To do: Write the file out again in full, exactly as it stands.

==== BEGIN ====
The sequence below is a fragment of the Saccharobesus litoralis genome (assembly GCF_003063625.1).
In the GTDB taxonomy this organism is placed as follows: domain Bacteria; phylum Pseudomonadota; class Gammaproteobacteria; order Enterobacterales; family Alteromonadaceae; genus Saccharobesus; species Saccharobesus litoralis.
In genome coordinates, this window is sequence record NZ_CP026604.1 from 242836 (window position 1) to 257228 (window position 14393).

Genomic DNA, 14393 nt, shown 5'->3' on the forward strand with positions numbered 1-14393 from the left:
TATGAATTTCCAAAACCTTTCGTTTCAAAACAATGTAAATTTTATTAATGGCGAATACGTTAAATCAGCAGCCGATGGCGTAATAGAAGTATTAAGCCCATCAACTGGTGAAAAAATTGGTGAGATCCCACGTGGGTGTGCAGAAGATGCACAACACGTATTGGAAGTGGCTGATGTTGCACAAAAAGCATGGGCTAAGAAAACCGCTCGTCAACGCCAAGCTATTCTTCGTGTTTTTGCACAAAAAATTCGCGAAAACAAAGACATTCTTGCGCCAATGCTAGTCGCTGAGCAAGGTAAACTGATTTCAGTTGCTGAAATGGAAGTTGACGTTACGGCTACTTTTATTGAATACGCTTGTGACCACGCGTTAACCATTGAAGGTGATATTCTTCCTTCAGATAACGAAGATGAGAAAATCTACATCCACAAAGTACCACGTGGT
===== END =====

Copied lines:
The sequence below is a fragment of the Saccharobesus litoralis genome (assembly GCF_003063625.1).
In the GTDB taxonomy this organism is placed as follows: domain Bacteria; phylum Pseudomonadota; class Gammaproteobacteria; order Enterobacterales; family Alteromonadaceae; genus Saccharobesus; species Saccharobesus litoralis.
In genome coordinates, this window is sequence record NZ_CP026604.1 from 242836 (window position 1) to 257228 (window position 14393).

Genomic DNA, 14393 nt, shown 5'->3' on the forward strand with positions numbered 1-14393 from the left:
TATGAATTTCCAAAACCTTTCGTTTCAAAACAATGTAAATTTTATTAATGGCGAATACGTTAAATCAGCAGCCGATGGCGTAATAGAAGTATTAAGCCCATCAACTGGTGAAAAAATTGGTGAGATCCCACGTGGGTGTGCAGAAGATGCACAACACGTATTGGAAGTGGCTGATGTTGCACAAAAAGCATGGGCTAAGAAAACCGCTCGTCAACGCCAAGCTATTCTTCGTGTTTTTGCACAAAAAATTCGCGAAAACAAAGACATTCTTGCGCCAATGCTAGTCGCTGAGCAAGGTAAACTGATTTCAGTTGCTGAAATGGAAGTTGACGTTACGGCTACTTTTATTGAATACGCTTGTGACCACGCGTTAACCATTGAAGGTGATATTCTTCCTTCAGATAACGAAGATGAGAAAATCTACATCCACAAAGTACCACGTGGT